But you and I both know that logic and facts won't have any effect on the opinions of Tapscott or many of his readers. Experience with political opinion tells us that many people believe what they want to believe, the facts be damned. "Recently, a few political scientists have begun to discover a human tendency deeply discouraging to anyone with faith in the power of information," writes Joe Keohane for the Boston Globe. "It's this: Facts don't necessarily have the power to change our minds. In fact, quite the opposite. In a series of studies in 2005 and 2006, researchers at the University of Michigan found that when misinformed people, particularly political partisans, were exposed to corrected facts in news stories, they rarely changed their minds. In fact, they often became even more strongly set in their beliefs. Facts, they found, were not curing misinformation. Like an underpowered antibiotic, facts could actually make misinformation even stronger."

This is related to something called "confirmation bias," which, put as simply as possible, is the tendency of people to be skeptical of information that contradicts their beliefs and far too credulous of information that reinforces them. Creationists, global warming deniers, Holocaust deniers, birthers, etc. are all guilty of this -- if the science says one thing and the true believers say another, then the scientists are wrong. If the facts contradict the hypothesis, then the facts are flawed... or even lies.

But this takes it further. We can drop scientific terms like "confirmation bias" and get a lot more earthy here -- this is pigheadedness. If I argue with a creationist, I not only accomplish nothing, I actually get him or her to dig in their heels even more deeply. In his piece, Keohane describes this as a "threat to democracy," but I think that's overstating things immensely. I'm not alone.

"The good news and bad news is that democracy has never involved a well-informed citizenry reflecting on the issues of the day," writes Matthew Yglesias. "I think the misinformation literature needs to be read in tandem with the research indicating that overall levels of political information are extremely low. Two thirds of Americans can't name any Supreme Court justices and only one perent can name all nine. The reason the system functions is that democratic accountability doesn't depend on voters knowing what they're talking about. Most people have strong partisan identities, and just vote for the same team. And swing voters' views are driven overwhelmingly by economic performance."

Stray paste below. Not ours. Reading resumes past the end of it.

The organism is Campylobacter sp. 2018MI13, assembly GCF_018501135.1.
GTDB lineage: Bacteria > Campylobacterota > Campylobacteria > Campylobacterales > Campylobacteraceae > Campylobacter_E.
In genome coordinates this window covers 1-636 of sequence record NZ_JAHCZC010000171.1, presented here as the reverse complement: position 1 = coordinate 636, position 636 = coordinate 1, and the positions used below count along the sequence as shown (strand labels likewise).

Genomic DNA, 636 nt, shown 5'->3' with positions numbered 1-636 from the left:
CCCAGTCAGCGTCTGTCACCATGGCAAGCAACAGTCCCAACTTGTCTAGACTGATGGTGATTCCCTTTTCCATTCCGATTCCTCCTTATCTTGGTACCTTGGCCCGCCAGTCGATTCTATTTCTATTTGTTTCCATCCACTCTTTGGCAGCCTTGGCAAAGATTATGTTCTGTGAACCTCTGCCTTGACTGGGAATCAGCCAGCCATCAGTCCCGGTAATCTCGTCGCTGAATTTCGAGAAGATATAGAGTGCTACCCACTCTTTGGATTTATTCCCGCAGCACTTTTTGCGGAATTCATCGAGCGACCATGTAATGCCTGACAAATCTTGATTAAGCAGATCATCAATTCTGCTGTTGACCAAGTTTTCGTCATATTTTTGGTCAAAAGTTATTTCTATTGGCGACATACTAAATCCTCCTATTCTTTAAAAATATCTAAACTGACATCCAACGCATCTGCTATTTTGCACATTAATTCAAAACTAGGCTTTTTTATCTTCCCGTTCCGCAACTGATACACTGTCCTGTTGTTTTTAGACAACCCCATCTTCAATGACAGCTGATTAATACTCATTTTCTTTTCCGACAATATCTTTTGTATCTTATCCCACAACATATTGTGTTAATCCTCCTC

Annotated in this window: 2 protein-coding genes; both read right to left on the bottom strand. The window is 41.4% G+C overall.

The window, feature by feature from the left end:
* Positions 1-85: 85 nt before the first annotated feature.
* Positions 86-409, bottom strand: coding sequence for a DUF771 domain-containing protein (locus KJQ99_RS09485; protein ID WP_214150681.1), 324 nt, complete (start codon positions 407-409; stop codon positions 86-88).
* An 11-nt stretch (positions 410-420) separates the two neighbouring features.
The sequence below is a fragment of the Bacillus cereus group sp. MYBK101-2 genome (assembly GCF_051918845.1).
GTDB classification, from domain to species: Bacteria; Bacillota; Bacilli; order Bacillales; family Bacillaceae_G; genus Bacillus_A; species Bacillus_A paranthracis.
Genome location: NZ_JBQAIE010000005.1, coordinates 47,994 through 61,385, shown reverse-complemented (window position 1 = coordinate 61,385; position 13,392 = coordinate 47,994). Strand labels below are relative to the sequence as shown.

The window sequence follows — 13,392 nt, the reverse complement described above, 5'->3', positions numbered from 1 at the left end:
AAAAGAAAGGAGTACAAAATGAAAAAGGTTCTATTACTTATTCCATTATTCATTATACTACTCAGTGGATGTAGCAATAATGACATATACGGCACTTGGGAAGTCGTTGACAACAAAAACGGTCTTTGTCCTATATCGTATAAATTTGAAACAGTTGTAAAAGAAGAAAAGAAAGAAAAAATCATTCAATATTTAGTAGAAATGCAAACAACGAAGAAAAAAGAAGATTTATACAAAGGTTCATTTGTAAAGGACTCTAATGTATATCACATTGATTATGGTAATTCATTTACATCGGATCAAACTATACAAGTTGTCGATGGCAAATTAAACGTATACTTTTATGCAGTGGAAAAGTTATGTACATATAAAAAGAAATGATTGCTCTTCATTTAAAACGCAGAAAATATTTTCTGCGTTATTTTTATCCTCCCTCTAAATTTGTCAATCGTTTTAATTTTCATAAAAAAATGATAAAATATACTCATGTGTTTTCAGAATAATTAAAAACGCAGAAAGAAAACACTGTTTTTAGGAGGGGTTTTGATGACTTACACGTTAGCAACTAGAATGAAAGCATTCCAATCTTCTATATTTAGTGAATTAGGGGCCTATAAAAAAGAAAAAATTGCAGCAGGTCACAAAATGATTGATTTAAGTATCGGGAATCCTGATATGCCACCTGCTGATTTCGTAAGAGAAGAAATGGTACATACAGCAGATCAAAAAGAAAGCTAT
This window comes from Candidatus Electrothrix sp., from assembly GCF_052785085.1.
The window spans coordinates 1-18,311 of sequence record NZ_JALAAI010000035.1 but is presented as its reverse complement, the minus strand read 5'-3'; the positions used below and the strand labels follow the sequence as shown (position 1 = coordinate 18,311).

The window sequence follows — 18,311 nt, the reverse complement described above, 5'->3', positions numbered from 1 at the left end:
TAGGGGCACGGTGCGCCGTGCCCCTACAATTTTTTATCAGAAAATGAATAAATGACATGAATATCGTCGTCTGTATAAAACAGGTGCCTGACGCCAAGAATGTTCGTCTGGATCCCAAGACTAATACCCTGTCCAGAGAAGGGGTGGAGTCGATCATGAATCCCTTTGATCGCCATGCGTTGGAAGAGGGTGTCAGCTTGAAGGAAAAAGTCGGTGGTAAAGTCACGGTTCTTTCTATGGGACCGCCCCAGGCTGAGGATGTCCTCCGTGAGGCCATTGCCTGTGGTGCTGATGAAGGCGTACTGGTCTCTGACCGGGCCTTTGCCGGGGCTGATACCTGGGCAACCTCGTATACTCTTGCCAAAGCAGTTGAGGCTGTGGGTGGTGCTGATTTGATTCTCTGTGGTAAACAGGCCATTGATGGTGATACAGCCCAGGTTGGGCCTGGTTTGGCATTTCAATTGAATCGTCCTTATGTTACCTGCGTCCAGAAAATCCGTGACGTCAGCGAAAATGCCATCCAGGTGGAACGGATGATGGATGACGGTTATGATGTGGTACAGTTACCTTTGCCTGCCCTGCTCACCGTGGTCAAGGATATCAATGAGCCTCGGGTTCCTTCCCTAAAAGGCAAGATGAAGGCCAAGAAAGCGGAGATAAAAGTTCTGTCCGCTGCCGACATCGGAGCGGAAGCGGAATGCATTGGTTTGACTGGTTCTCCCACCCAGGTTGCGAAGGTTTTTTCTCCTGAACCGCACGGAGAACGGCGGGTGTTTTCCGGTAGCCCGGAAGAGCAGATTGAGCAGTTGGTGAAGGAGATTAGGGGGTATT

Put another way, the study offers a psychological truth. And, as a psychological truth, it has always been the case. There have always been pigheaded people and democracy has survived. If this tendency to believe what you want to believe in a completely fact-free bubble were a threat to democracy, we wouldn't talking about voters today. All it would take would be a few elections to destroy the nation. Democracy is resilient and can survive even stupid, willfully ignorant voters.

People may not be losing their heads out there in the Arizona desert, but they're definitely losing them in the realm of politics. The good news is that if cooler heads don't always prevail, history shows they prevail often enough.


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Further: Dana Milbank and Brendan Nyhan, a Robert Wood Johnson scholar in health policy research with the University of Michigan, discuss the issue of political pigheadedness on NPR's Talk of the Nation.